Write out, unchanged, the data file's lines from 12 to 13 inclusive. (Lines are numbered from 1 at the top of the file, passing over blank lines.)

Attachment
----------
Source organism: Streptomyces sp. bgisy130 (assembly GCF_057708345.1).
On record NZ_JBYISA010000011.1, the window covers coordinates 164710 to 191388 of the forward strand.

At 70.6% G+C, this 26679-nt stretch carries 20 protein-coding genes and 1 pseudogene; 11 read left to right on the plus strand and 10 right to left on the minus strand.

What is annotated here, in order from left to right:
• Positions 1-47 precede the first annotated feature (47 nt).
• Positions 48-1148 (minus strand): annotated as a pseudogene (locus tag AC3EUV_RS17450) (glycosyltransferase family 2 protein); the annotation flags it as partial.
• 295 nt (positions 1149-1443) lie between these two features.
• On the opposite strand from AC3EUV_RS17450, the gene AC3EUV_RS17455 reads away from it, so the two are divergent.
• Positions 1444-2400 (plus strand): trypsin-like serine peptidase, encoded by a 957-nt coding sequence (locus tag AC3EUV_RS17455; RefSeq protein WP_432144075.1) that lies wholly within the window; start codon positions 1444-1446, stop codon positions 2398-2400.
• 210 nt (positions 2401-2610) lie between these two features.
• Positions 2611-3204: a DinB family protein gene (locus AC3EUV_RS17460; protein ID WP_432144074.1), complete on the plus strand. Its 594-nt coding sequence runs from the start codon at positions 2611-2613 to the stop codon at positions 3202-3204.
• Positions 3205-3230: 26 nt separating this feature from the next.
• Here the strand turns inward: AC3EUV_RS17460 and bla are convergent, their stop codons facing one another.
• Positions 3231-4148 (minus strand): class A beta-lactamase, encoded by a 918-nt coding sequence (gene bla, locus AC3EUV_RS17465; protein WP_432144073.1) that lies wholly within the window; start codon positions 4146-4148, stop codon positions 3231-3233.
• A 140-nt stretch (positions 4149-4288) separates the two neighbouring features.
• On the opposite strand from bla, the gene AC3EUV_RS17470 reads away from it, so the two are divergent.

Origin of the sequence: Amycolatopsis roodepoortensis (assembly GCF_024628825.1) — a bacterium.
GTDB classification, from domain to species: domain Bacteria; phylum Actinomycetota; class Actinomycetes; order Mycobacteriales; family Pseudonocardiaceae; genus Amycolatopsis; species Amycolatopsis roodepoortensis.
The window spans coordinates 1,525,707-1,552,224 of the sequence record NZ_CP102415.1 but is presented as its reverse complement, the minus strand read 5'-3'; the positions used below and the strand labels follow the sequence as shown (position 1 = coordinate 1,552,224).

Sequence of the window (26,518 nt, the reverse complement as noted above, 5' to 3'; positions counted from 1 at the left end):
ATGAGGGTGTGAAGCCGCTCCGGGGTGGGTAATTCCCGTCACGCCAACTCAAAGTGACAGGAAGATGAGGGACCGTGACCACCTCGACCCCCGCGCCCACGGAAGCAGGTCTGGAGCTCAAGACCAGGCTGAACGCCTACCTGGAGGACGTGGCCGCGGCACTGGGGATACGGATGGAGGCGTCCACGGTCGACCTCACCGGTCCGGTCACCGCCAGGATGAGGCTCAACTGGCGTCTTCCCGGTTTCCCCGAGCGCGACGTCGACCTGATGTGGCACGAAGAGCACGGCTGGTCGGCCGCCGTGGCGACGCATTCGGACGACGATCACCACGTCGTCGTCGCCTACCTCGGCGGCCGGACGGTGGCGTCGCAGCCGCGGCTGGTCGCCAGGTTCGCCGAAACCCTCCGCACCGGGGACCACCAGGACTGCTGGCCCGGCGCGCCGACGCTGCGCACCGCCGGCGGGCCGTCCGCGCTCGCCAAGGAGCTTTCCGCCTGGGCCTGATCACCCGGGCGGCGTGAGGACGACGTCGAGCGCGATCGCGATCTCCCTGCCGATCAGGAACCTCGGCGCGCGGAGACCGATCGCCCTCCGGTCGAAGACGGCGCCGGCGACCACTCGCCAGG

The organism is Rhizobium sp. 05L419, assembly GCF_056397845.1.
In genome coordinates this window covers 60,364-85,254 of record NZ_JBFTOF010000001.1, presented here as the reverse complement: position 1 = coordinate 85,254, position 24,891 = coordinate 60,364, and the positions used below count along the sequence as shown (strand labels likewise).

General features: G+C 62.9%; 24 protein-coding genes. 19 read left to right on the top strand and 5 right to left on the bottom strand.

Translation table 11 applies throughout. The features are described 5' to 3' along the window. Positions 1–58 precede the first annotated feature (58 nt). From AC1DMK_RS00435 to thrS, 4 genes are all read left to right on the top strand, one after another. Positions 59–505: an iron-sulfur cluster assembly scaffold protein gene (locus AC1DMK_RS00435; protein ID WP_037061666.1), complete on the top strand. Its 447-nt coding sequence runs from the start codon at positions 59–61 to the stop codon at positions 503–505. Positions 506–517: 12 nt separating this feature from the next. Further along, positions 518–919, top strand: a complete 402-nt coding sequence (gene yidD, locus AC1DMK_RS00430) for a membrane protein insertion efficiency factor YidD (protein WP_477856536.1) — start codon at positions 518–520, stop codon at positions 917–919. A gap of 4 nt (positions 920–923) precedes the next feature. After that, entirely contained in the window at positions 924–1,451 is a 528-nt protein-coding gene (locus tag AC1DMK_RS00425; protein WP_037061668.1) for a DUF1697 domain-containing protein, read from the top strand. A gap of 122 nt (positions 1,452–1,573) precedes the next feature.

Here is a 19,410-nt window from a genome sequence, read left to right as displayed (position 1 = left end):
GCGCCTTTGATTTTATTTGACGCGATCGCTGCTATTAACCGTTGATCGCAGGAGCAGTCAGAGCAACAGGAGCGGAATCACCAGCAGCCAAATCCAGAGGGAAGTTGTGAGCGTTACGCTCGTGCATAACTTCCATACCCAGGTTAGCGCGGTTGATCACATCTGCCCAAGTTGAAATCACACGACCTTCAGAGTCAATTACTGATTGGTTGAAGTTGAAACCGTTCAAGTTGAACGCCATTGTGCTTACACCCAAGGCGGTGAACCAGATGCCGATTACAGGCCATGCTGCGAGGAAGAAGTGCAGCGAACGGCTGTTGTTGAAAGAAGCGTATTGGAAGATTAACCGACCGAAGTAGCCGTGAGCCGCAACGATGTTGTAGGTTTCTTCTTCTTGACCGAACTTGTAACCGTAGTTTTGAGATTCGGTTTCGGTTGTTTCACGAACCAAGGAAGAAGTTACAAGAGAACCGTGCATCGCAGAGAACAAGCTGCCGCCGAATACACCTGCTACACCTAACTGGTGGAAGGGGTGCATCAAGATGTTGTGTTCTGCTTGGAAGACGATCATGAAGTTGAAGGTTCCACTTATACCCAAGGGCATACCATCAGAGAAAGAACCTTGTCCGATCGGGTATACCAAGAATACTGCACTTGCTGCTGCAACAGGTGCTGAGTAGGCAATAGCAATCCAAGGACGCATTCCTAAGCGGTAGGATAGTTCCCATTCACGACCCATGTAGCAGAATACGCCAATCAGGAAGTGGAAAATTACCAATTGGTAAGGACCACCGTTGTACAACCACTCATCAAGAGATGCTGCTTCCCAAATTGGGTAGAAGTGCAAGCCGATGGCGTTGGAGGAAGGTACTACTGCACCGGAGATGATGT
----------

• Positions 3205-3230: 26 nt separating this feature from the next.
• Here the strand turns inward: AC3EUV_RS17460 and bla are convergent, their stop codons facing one another.